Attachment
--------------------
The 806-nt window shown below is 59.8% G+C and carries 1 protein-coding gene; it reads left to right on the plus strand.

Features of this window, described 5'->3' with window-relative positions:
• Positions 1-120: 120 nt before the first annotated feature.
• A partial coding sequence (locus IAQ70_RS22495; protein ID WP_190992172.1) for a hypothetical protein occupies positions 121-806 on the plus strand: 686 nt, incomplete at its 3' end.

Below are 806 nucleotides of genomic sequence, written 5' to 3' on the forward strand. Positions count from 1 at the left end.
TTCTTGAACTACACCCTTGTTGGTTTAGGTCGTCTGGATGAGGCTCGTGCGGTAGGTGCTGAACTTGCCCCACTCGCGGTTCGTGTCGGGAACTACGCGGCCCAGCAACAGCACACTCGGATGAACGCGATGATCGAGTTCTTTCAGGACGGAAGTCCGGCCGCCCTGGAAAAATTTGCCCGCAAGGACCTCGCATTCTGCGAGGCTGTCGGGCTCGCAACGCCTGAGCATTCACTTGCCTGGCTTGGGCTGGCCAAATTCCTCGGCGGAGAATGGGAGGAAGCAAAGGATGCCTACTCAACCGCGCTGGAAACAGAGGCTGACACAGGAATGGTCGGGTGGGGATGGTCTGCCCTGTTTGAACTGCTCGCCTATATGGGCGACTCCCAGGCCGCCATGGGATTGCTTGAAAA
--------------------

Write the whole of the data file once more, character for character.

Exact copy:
The 806-nt window shown below is 59.8% G+C and carries 1 protein-coding gene; it reads left to right on the plus strand.

Features of this window, described 5'->3' with window-relative positions:
• Positions 1-120: 120 nt before the first annotated feature.
• A partial coding sequence (locus IAQ70_RS22495; protein ID WP_190992172.1) for a hypothetical protein occupies positions 121-806 on the plus strand: 686 nt, incomplete at its 3' end.

Below are 806 nucleotides of genomic sequence, written 5' to 3' on the forward strand. Positions count from 1 at the left end.
TTCTTGAACTACACCCTTGTTGGTTTAGGTCGTCTGGATGAGGCTCGTGCGGTAGGTGCTGAACTTGCCCCACTCGCGGTTCGTGTCGGGAACTACGCGGCCCAGCAACAGCACACTCGGATGAACGCGATGATCGAGTTCTTTCAGGACGGAAGTCCGGCCGCCCTGGAAAAATTTGCCCGCAAGGACCTCGCATTCTGCGAGGCTGTCGGGCTCGCAACGCCTGAGCATTCACTTGCCTGGCTTGGGCTGGCCAAATTCCTCGGCGGAGAATGGGAGGAAGCAAAGGATGCCTACTCAACCGCGCTGGAAACAGAGGCTGACACAGGAATGGTCGGGTGGGGATGGTCTGCCCTGTTTGAACTGCTCGCCTATATGGGCGACTCCCAGGCCGCCATGGGATTGCTTGAAAA